Invasive Species Compendium

Detailed coverage of invasive species threatening livelihoods and the environment worldwide

Abstract

Eupatorium adenophorum invasion alters soil bacterial community and diversity.

Abstract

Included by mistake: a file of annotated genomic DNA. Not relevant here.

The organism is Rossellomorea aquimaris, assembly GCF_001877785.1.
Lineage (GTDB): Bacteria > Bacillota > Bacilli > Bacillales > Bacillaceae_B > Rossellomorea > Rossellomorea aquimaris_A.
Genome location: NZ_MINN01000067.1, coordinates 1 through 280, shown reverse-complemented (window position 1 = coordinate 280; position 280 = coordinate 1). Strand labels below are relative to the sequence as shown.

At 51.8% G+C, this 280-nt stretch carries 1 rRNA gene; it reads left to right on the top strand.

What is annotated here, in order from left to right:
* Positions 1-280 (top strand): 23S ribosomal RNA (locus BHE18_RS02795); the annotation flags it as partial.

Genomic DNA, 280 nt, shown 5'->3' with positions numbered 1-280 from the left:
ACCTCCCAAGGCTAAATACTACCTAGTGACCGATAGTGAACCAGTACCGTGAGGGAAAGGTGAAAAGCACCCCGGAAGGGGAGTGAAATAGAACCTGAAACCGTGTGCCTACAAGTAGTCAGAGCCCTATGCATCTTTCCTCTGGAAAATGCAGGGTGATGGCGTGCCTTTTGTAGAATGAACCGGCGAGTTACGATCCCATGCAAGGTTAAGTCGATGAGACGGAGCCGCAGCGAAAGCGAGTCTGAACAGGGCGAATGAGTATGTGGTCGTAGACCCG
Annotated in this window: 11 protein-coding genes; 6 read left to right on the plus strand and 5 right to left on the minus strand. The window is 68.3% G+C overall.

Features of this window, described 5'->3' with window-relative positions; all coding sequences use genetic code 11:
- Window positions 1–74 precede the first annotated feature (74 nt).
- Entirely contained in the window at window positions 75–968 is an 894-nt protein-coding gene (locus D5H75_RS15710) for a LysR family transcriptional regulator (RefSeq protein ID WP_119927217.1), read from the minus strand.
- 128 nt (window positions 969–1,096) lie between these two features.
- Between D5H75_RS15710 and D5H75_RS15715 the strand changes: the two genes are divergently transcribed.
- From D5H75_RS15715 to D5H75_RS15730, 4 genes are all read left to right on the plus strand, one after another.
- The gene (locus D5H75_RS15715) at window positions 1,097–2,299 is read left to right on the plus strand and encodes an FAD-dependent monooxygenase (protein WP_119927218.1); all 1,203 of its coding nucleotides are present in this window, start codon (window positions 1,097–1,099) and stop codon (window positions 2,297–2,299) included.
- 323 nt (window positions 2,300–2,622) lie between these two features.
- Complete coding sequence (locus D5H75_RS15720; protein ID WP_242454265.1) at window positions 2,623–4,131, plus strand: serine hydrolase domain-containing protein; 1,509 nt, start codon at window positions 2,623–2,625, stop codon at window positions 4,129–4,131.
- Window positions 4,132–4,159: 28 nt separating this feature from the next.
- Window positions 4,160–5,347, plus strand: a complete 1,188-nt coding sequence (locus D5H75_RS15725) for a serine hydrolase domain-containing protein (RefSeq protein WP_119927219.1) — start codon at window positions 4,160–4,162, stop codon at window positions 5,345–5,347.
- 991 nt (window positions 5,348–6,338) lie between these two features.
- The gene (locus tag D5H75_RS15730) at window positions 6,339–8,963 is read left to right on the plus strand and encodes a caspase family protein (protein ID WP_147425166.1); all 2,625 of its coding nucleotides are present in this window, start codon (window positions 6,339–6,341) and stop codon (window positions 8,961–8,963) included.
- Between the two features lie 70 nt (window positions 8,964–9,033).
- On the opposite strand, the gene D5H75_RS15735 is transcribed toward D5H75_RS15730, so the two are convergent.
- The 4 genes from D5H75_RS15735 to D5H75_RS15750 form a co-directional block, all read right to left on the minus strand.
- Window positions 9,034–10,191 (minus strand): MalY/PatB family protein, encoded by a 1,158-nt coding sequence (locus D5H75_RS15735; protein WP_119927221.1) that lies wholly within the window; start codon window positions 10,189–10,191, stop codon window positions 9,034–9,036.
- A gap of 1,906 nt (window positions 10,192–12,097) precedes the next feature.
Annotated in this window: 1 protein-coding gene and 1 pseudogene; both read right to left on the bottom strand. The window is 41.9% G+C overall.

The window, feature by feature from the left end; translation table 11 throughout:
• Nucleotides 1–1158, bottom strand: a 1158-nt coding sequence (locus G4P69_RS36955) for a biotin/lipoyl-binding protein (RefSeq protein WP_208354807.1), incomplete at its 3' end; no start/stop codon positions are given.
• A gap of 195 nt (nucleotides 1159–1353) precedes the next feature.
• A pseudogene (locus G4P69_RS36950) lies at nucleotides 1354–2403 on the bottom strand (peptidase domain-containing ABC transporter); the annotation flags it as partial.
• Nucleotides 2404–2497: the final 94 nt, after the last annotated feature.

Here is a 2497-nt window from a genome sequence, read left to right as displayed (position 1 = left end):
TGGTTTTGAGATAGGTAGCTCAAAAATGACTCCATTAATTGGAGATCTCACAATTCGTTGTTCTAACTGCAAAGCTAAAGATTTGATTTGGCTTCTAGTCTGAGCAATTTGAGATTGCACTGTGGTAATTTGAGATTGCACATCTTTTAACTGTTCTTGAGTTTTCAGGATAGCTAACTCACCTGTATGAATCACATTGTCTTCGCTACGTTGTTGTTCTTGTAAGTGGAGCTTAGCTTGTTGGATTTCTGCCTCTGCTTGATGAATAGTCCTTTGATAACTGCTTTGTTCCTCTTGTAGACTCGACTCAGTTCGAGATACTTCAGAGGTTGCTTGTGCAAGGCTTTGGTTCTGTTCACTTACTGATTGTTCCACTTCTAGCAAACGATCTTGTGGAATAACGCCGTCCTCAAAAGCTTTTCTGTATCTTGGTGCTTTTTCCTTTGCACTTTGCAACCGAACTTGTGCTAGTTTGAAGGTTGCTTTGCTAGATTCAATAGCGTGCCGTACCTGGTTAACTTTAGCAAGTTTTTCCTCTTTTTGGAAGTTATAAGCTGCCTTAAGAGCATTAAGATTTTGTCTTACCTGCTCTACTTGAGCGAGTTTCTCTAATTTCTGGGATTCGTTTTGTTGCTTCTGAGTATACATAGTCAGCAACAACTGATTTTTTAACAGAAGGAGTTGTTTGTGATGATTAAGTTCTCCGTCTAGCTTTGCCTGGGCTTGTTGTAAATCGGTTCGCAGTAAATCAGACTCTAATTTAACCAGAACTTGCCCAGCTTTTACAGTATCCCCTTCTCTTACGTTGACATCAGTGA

The invasion of alien species can affect biological community structure and ecosystem functioning, but the relationships between invasive plants and soil microbial composition and diversity are still unclear. In order to examine the effect of the invasion of an exotic plant Eupatorium adenophorum on soil chemical properties and microbial community structure and diversity, we compared the differences in soil microbial community of three communities with different densities of E. adenophorum (native plant community, E. adenophorum and native plant mixed community, and E. adenophorum dominated community) by high-throughput sequencing. Analysis of soil chemical properties showed that soil pH, organic matter, total nitrogen and total potassium decreased with increasing invasion of E. adenophorum. However, total phosphorus was highest in the most heavily invaded soil. The high-throughput sequencing results showed that there were 7,755 soil microbial OTUs (operational taxonomic unit) in total. The invasion of E. adenophorum did not exert heavy impacts on soil microbial diversity. ACE index and Chao index showed no significant differences among the three different communities. However, soil microbial diversity of the mixed community of E. adenophorum and native plant species showed the lowest Shanonn index. The relative abundances of Acidobacteria and Verrucomicrobia in the medium invaded community were the highest. In sum, the invasion of E. adenophorum altered the diversity and structure of soil microbial communities, and changed the soil chemical properties.